Moving America Forward

Painted Stories of Police Brutality and the Power of Community Are Uniting Neighborhoods Across New York

August 28, 2019
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Painted Stories of Police Brutality and the Power of Community Are Uniting Neighborhoods Across New York
Young artists draw inspiration from the challenges they face, like gangs, natural disasters and gun violence, to paint murals, thanks to the organization Groundswell. Photo by Cavan Images/Getty Images
Groundswell pairs at-risk youth with artists to create murals that do more than beautify communities — they also demonstrate how art brings people together.

Walking down Manhattan Avenue, on the edge of the Bushwick neighborhood of Brooklyn, New York, passersby are met with an enormous black-and-blue mural bearing the somber message, “I Just Want to Come Home.”

The mural, sprawled across the side of a grocery store, wasn’t created by a woke graffiti artist. It was painted by a team of young men in response to the complex relationship between men of color and police officers. 

That mural is one of over 500 murals created by Groundswell, a New York City-based organization that unites artists, young people and communities. The murals serve as tools to enable social change, and they focus on topics like diversity, healthy living, conflict resolution and history.

“We’re not just painting things to make [them] really beautiful,” Robyne Walker Murphy, Groundswell’s executive director, told AM New York. “We’re speaking to issues like police brutality and sexual harassment. We’re also talking about possibility and celebrating the beauty in these communities, too.”

 

 

Young people partner with artists to brainstorm and create murals in collaboration with communities

The end result is as important as the creative process. Through planning, artists engage with the community about what topics they’re interested in. They research the history of the neighborhoods and ideas they want to explore. For example, with “I Just Want to Come Home,” the team of artists spoke with activists, city council members, residents and police officers before any work on the mural began.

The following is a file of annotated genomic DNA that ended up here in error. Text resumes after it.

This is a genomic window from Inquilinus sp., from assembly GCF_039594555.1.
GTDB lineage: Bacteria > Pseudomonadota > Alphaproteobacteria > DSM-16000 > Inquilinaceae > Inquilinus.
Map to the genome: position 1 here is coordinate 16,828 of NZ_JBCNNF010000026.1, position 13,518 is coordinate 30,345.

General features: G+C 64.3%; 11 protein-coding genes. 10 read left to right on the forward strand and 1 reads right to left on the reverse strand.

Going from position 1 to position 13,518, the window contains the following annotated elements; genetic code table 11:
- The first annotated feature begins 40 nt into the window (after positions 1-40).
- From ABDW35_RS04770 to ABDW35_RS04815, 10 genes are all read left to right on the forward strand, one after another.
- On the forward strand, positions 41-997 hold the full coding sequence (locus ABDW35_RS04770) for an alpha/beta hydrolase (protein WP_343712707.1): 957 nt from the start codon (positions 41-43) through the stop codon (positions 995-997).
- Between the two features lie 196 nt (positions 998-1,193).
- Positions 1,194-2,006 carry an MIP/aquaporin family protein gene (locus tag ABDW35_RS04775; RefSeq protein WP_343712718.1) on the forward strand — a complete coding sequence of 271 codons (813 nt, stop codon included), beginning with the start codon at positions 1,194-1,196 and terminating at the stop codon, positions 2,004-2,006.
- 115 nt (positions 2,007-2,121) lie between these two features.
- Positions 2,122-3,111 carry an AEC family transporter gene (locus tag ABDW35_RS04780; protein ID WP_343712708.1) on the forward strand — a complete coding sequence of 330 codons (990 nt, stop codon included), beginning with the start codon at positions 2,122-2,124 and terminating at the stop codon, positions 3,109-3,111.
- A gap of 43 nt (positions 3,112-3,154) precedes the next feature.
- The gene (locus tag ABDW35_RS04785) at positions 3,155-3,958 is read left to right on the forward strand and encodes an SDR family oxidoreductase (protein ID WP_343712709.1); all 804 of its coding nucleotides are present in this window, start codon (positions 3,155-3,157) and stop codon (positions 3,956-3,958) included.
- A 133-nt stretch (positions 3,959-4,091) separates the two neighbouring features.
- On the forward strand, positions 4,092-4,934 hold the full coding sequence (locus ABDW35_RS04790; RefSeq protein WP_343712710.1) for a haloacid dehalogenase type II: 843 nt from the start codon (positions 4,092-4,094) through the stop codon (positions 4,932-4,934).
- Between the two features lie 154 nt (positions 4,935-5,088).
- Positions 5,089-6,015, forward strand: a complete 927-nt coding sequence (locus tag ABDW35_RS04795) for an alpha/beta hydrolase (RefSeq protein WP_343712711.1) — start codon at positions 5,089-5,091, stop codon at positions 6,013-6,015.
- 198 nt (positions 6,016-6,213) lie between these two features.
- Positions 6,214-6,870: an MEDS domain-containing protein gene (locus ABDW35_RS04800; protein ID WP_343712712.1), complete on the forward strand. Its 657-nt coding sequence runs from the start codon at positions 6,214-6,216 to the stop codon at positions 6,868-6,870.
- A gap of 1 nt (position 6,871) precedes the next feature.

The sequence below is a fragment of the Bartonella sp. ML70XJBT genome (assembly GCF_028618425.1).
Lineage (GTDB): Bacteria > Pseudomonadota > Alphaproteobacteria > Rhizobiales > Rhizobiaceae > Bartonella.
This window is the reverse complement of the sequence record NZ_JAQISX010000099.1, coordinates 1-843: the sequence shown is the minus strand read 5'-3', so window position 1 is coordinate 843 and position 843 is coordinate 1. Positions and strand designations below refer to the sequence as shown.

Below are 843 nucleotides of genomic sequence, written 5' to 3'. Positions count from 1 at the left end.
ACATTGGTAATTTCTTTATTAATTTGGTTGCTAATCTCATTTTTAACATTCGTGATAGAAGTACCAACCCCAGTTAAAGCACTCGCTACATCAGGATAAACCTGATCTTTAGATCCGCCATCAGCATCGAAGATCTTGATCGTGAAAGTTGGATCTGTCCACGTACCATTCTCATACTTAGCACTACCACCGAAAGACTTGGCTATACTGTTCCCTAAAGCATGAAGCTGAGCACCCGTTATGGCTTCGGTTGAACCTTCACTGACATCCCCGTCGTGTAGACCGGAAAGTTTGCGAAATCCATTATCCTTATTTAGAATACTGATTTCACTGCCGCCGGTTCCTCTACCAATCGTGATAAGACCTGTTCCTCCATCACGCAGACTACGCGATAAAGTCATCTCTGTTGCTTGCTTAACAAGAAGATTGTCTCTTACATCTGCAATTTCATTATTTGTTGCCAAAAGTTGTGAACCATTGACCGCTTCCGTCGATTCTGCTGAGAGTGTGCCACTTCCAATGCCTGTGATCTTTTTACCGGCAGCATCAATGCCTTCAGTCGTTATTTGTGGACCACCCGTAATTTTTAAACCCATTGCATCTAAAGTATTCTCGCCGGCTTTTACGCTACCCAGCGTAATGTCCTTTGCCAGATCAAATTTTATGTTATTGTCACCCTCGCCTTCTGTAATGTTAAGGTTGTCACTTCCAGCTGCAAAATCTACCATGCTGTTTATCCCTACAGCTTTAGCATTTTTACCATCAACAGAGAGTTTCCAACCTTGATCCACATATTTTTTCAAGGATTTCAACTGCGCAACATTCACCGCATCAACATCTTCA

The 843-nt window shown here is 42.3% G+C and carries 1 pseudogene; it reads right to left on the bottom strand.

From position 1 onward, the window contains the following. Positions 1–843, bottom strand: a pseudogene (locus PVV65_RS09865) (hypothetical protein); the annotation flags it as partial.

After the research phase is over, an artist drafts a sketch and the design is reassessed. Finally, paint cans are opened and the painting takes place. Groundswell works with a variety of populations, including at-risk youth, incarcerated youth and women of color to help create the murals.

Each year, Groundswell works with around 800 young artists to create about 50 community projects. Since its founding in 1996, the organization has put its paintbrushes to over 500 New York walls. 

This Groundswell mural “Recovery Diaspora” was painted as a response to the healing and recovery led by communities in the aftermath of Hurricane Sandy.Photo by CribbVisuals/Getty Images

The projects range from “Be the Change,” a mural that encourages elders to serve as mentors at Castle Hill Housing, a housing development in the Bronx, to a mural centered around food justice in Cypress Hills, Brooklyn. 

At Castle Hill Housing, where gang violence is common and buildings within the development have broken doors, windows and appliances, murals initially felt frivolous. 

But the art ended up bringing the community together — something that home repairs wouldn’t typically do.

A group of artists between the ages of 16 and 24 met twice a week to transform their community center into a colorful painting of athletes, trees and clasped hands.

Sixteen-year-old Mousa Conteh helped paint the mural. “Everybody has dreams,” he told The New York Times. “This is going to most likely inspire them to keep doing what they’re doing.” 

The mural is part of the 2016 Public Art/Public Housing program, launched in conjunction with  Groundswell and the New York City Housing Authority, to create murals in five housing developments across New York. Groundswell also has other programs, like the Summer Leadership Institute, which employs young artists over the summer to create murals.

“For me, the most powerful aspect of this project has been seeing the excitement among everyone who has played a part in the mural as they put their personal stamp on the anonymous space of the community center,” Rob Krulak, the former interim executive director of Groundswell, told The New York Times. “This mural is an act of telling the world and each other about the importance of the people and activities that populate the center.”

More: This Website Empowers People in Need to Make Art — and Sell It for Thousands of Dollars

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